Strategies for successful market uptake of citizen energy communities

  • Smart energy management

In November 2023, the EU H2020 financed project Lightness has come to its end. During the execution period, the Lightness project aimed to empower citizens to generate, share and sell renewable energy and thereby contribute to making the European energy sector more sustainable and democratic.

Within this project, the Energy Systems Analytics researchers Mariana Jiménez and Albert Farriol were involved in different tasks such as the leadership of the activities concerning the improvement of the module for forecasting of energy demand generation, flexibility and prices, the participation in an interview, co-designing end user survey and reflection on end-user experiences and leading the market and stakeholder analysis to understand exploitation potential of LIGHTNESS solutions.

As a result of these activities, a work based on one of the LIGHTNESS pilots in Spain was presented at the 9th IEEE International Smart Cities Conference. The presentation, done by Mariana Jiménez from IREC, explored different energy sharing strategies for a group of members from ManzaEnergía, the energy community in Manzanares el Real, including a set of public buildings and 10 families in a situation of energy vulnerability.

Mariana Jiménez from IREC presenting at the 9th IEEE International Smart Cities Conference

The proposed strategies were based on the rules for collective self-consumption in Spain and were formulated in a linear optimization model following a cost-minimization approach. In the strategies formulation, the possibility to share energy using fixed as well as variable distribution coefficients per month and hour, as allowed by the regulation, were considered. In addition, special distribution criteria were applied to the vulnerable families’ group to ensure that they receive a minimum share of the generated energy, and that the energy dedicated to this group is fairly distributed among families while minimizing the community’s overall energy costs.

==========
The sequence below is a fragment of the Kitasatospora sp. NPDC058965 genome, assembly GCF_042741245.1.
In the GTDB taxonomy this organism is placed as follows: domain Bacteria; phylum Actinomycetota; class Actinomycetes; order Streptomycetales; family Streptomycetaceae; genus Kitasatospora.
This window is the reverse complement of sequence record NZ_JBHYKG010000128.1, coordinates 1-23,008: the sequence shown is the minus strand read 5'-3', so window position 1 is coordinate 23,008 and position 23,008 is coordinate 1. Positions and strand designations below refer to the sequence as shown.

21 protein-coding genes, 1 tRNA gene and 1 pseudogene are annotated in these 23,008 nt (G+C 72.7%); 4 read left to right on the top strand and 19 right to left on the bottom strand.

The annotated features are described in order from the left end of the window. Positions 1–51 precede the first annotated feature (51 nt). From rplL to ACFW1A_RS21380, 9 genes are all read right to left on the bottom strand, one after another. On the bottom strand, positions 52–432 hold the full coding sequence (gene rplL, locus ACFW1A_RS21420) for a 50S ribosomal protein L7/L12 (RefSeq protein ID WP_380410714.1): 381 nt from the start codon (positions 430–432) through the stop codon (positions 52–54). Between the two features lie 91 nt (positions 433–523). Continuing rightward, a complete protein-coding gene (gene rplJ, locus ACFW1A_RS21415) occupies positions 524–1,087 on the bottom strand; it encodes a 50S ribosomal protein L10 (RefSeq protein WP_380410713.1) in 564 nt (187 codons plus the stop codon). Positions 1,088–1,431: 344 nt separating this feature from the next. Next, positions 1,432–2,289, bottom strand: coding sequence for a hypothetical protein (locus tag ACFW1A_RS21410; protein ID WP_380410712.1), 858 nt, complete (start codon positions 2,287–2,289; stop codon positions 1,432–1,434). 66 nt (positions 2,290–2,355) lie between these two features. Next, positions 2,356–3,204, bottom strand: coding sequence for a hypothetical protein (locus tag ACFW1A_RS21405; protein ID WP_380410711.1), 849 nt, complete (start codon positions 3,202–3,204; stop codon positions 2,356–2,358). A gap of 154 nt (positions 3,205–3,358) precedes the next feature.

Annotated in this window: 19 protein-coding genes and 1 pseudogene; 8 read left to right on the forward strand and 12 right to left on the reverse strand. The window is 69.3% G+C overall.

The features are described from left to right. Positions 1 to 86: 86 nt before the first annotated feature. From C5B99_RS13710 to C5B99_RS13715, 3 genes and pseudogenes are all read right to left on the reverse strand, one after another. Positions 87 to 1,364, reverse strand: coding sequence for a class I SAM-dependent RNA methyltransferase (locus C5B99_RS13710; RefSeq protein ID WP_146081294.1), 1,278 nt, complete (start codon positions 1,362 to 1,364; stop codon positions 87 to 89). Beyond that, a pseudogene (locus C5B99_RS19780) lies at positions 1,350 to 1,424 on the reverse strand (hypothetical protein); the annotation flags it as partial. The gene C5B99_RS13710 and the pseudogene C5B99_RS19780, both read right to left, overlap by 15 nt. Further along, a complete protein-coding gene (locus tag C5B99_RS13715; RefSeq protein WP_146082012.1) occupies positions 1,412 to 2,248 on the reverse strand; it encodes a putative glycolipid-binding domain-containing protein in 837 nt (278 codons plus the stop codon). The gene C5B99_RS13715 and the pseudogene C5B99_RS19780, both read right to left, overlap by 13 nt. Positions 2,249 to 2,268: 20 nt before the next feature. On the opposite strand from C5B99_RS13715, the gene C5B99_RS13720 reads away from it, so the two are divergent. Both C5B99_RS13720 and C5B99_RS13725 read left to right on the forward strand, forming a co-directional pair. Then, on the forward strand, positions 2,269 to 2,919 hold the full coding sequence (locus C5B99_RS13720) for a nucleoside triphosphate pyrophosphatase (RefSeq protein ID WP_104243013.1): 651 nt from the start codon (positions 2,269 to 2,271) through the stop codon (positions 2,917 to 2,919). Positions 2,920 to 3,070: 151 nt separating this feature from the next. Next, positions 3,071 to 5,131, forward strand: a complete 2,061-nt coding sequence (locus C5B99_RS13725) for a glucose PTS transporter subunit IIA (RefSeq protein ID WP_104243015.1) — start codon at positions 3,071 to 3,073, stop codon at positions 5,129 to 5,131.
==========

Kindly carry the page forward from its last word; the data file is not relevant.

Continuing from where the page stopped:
The main outcomes from this work show that using fixed coefficients is the least efficient approach, but using variable coefficients per hour is only worth using if other actions that promote flexible energy use are considered, otherwise, monthly coefficients offer similar results and are easier to explain to users. For the energy vulnerable group, setting the same coefficients for everyone at all time steps is a straightforward strategy, but using a more flexible approach like allowing different coefficients as long as the total energy volume assigned to each at the end of the year is the same might lead to more efficient results if hourly variable coefficients are also implemented. As a future work, it is expected to couple the optimization model with the forecasting algorithm developed by IREC as part of the LIGHTNESS project. So far, the presented work considered a perfect forecasting approach, so the influence of forecasting errors on selected strategies remains to be incorporated.

The optimization algorithm and sharing strategies were developed at IREC by Mariana Jiménez, Albert Farriol, Lucía Igualada and Cristina Corchero. The case study was based on the pilot in Manzanares el Real, Spain and was set up in collaboration with Lucas Porto from R2M Solutions Spain and Clara Majadas from Traza.

This project has received funding from the European Union’s H2020 research and innovation programme under grant agreement number 953020.